In the past 12 months, Columbia, Mountain Hardwear, Polartec, Gore-Tex, and Stoic have introduced new waterproof-breathable membranes. We won’t bore you with the wonky details of their lofty claims; all you need to know is that each is more breathable than many of the jackets we’ve been raving about for years.

An avalanche in Washington State killed three skiers but spared a fourth who was wearing an avalanche air bag. For years, experts have warned skiers never to travel in the backcountry without beacons, rescue shovels, and probes. Is it time to add one more piece of gear to the list?

Outside reviews the best gear in the 2012 Winter Buyer's Guide, including the K2 Rescue Shovel Plus.

Outside reviews the best gear in the 2012 Winter Buyer's Guide, including the Salomon Quest 30 pack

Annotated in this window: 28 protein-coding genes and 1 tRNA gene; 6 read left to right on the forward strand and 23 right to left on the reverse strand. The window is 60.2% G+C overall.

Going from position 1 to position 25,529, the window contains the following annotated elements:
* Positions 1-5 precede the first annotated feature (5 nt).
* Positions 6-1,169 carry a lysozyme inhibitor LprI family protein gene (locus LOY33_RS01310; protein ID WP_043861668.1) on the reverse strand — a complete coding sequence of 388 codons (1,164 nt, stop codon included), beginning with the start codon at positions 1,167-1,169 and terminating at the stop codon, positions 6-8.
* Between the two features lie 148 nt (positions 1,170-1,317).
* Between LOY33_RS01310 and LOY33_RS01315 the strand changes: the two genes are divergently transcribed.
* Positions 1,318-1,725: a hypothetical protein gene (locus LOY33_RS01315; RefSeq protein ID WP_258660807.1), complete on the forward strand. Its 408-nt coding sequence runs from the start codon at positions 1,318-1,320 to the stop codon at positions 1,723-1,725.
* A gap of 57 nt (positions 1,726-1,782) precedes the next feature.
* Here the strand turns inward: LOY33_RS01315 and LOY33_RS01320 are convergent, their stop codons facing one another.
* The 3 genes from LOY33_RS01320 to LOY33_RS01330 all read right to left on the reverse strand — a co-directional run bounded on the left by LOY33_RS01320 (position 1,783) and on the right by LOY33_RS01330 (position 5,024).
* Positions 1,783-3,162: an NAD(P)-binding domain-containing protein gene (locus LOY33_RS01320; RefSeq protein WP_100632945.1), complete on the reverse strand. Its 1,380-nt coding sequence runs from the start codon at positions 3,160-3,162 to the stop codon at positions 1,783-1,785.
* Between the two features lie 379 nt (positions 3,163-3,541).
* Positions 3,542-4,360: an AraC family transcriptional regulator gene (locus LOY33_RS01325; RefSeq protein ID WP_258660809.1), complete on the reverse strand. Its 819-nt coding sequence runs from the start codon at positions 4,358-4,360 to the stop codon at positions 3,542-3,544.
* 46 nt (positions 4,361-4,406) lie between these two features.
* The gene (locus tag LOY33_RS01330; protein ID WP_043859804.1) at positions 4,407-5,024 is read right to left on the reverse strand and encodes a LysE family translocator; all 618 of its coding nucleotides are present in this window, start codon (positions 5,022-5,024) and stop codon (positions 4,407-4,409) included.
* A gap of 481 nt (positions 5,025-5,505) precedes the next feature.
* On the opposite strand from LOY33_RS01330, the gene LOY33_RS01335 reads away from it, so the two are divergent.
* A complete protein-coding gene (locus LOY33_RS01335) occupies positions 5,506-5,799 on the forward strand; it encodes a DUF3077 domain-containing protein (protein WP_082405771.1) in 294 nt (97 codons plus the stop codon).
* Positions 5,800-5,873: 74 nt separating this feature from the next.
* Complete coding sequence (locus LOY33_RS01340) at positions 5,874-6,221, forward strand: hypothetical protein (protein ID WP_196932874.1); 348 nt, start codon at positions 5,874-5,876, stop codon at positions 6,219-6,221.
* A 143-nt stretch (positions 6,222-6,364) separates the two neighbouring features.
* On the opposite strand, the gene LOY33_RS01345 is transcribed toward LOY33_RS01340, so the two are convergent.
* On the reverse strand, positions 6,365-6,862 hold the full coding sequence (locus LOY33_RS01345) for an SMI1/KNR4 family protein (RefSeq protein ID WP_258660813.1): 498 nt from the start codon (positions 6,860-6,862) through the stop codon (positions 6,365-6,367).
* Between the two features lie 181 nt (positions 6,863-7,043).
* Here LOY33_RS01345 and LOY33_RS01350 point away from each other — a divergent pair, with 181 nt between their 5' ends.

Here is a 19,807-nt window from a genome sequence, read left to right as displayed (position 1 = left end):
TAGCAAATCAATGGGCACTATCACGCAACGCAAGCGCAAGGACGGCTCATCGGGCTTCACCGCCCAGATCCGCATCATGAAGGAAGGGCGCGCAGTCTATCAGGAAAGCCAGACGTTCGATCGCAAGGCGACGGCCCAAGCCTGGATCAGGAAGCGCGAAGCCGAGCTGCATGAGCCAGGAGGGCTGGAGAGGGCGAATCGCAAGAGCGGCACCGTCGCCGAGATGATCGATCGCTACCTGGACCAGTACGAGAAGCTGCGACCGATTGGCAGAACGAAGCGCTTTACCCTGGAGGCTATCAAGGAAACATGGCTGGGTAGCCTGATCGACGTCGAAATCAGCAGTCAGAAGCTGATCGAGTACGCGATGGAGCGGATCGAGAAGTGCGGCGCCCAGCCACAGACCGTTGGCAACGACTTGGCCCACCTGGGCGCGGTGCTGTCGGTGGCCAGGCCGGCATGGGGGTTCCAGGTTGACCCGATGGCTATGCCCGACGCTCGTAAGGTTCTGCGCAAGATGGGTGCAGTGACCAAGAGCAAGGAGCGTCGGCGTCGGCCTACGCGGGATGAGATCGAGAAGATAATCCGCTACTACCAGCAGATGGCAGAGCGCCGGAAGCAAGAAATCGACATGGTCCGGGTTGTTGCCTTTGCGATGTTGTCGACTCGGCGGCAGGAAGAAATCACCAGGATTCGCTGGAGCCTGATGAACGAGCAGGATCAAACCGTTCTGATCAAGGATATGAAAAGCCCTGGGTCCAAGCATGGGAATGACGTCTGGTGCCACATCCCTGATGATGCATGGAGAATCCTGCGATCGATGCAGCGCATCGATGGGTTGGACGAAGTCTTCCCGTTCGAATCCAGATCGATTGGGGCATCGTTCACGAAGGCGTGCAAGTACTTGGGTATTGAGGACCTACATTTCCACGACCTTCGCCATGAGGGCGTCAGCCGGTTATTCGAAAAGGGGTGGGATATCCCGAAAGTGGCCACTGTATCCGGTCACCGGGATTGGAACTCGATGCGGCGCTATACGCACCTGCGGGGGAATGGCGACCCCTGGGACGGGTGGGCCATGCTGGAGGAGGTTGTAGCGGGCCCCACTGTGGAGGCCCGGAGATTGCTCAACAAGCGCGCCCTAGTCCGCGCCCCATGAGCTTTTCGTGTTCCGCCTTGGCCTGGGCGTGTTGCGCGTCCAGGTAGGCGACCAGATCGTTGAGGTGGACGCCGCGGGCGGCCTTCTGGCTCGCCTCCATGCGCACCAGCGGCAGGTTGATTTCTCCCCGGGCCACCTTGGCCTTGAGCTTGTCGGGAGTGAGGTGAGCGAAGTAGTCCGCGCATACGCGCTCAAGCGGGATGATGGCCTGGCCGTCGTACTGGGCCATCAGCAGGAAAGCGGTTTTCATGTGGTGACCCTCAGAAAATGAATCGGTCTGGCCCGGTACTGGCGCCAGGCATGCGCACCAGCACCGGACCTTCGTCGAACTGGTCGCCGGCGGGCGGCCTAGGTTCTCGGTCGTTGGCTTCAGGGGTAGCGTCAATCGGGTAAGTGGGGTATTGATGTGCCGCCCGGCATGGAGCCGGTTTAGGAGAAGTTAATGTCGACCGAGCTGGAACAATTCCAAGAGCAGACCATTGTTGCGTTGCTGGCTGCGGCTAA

Avalanche air bags are gaining in popularity. And for good ­reason—they can increase survival rates by 98 percent.

Outside reviews the best gear in the 2011 Summer Buyers Guide, including the Marmot Nano.

Outside reviews the best gear in the 2011 Summer Buyers Guide, including the Outdoor Research Cirque Windshirt.

Outside reviews the best gear in the 2011 Summer Buyers Guide, including the Arc'teryx Epsilon SV Hoody.

Outside reviews the best gear in the 2011 Summer Buyers Guide, including the Patagonia Torrentshell Pullover.

Outside reviews the best gear in the 2011 Summer Buyers Guide, including the First Ascent Sandstone Jacket.

Outside reviews the best gear in the 2011 Summer Buyers Guide, including the Helly Hansen Barrier Stretch 3L Jacket.

Outside reviews the best gear in the 2011 Summer Buyers Guide, including the Columbia Peak 2 Peak jacket.

Good for Backcountry Winter hikers, stop making do with ski packs: The 1,700-cubic-inch AirZone Snow is designed specifically for you. The back panel is more like one found on a warm-weather backpack. Rather than flat padding, there’s an airy, suspended mesh that adds both comfort and ventilation…

Good for Backcountry The Free Rider is not so much a backpack as an armored hydration pack, perfect for ducking in and out of the resort. The back panel is actually a protective foam-and-plastic plate—similar to those worn by motocross riders—that flexes with you while you ski…